In 1970s Belfast, Terri Hooley is an idealistic rocker who finds himself caught in the middle of Northern Ireland's bitter Troubles. Seeing a parallel in the chaos with Jamaica, Hooley opens a record shop, Good Vibrations, to help bring reggae music to his city to help encourage some harmony. However, Hooley soon discovers a new music genre, punk rock, and is inspired by its youthful vitality to become an important record producer and promoter of the local scene. In doing so, Hooley would struggle both with the industry's realities and his chaotic personal life that threaten to consume him. However, he would also be instrumental in creating an alternative Irish community that would bridge his land's religious and social rivalries with an art no one expected. Written by
Kenneth Chisholm (email@example.com)
Did You Know?
In the first music recording studio scene in the movie when the actor Richard Dormer playing Terri Hooley manages to get a slot to record the single Big Time by Rudi there is an accordion player in the recording booth in the background. The accordion player is the real Terri Hooley in a cameo appearance. See more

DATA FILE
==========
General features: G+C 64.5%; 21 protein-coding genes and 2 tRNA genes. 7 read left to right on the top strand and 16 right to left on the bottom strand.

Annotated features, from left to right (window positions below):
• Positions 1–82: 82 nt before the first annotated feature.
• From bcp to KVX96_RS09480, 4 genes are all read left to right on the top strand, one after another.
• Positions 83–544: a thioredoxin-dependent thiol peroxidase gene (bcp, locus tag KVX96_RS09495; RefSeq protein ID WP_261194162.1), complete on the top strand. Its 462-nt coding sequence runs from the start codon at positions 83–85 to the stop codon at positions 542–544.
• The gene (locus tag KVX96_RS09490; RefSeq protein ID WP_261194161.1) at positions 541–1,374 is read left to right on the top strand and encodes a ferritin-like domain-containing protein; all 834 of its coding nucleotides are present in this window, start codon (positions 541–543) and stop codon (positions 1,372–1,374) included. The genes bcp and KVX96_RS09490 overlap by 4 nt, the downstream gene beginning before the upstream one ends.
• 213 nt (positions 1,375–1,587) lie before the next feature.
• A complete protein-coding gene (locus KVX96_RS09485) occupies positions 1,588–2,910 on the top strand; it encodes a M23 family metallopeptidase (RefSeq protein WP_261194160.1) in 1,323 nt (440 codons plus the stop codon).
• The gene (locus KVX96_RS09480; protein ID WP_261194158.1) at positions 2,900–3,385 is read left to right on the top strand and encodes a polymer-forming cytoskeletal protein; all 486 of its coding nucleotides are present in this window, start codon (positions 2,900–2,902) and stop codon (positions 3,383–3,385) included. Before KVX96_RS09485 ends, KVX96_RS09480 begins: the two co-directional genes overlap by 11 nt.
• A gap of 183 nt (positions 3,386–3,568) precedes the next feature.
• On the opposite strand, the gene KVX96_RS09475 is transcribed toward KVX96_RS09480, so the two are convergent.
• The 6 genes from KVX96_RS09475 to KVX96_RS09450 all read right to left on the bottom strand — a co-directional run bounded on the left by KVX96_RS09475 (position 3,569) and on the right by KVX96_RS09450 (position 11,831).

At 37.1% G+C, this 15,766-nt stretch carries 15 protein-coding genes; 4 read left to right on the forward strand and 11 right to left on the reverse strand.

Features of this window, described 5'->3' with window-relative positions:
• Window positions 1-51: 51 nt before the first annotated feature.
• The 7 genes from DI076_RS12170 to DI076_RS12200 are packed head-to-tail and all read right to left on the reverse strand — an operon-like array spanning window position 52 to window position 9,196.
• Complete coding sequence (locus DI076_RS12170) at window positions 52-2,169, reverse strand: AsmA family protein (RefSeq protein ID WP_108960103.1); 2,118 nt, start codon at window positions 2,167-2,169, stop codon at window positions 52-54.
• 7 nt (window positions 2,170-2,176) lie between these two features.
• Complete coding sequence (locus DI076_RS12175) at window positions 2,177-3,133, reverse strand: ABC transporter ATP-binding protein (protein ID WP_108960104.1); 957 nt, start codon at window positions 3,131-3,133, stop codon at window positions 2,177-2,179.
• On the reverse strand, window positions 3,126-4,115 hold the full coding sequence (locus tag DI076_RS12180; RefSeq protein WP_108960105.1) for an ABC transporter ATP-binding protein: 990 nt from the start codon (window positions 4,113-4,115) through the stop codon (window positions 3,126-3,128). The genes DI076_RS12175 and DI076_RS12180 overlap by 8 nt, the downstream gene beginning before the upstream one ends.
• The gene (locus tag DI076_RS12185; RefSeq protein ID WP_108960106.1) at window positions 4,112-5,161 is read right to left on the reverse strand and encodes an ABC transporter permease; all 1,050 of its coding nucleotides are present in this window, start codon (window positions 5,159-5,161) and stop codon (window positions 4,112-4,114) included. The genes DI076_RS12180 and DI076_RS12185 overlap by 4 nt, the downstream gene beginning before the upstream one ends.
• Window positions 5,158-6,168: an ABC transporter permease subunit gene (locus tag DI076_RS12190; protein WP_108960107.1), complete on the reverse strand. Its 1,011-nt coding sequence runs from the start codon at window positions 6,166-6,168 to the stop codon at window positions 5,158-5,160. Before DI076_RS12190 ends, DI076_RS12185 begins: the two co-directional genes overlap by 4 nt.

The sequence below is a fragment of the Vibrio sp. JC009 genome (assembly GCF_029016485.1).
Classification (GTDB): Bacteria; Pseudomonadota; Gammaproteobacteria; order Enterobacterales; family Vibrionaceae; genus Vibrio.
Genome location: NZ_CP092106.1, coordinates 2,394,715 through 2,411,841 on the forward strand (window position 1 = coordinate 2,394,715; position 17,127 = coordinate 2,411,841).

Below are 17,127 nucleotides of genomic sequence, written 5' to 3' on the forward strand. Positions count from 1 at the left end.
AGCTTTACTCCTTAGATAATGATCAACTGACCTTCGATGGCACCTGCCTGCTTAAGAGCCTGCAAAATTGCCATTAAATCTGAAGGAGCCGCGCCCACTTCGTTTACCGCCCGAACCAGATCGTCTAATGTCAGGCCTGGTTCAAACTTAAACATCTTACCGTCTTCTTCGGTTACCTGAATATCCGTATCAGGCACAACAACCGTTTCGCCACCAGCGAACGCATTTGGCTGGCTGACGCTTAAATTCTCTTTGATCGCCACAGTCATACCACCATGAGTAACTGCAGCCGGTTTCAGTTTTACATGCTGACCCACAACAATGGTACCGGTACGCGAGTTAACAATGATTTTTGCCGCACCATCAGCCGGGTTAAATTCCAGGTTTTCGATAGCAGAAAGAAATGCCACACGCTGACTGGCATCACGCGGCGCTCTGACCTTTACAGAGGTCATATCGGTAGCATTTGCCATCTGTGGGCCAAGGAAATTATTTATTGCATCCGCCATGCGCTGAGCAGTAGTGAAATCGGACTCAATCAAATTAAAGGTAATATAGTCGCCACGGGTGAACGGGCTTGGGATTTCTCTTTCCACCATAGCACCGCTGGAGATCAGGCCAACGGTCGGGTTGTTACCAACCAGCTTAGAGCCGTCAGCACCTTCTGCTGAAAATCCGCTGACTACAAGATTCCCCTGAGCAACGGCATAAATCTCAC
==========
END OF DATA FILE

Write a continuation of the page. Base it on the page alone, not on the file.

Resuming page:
When I look out at youse all gathered here, it confirms something I always felt.
When It comes to punk: New York has the haircuts, London Has the trousers, but Belfast has the Reason!
Written by Steve Bogard, Larry Rogers and Carl Wells
Performed by Lee 'Scratch' Perry
and Ernest Wilson
Licensed courtesy of Universal Records
Published by Universal Music Publishing Ltd.
and © 2012 Mike Curb Music (BMI), Monk Family Music (BMI), Lyn Lou Music Inc. (BMI),
Universal Music Corporation (ASCAP) and St.Swithin's Songs (BMI)
All right on behalf of Mike Curb Music and Monk Family Music
administered by Warner-Tamerline Publishing Corp.
All rights reserved See more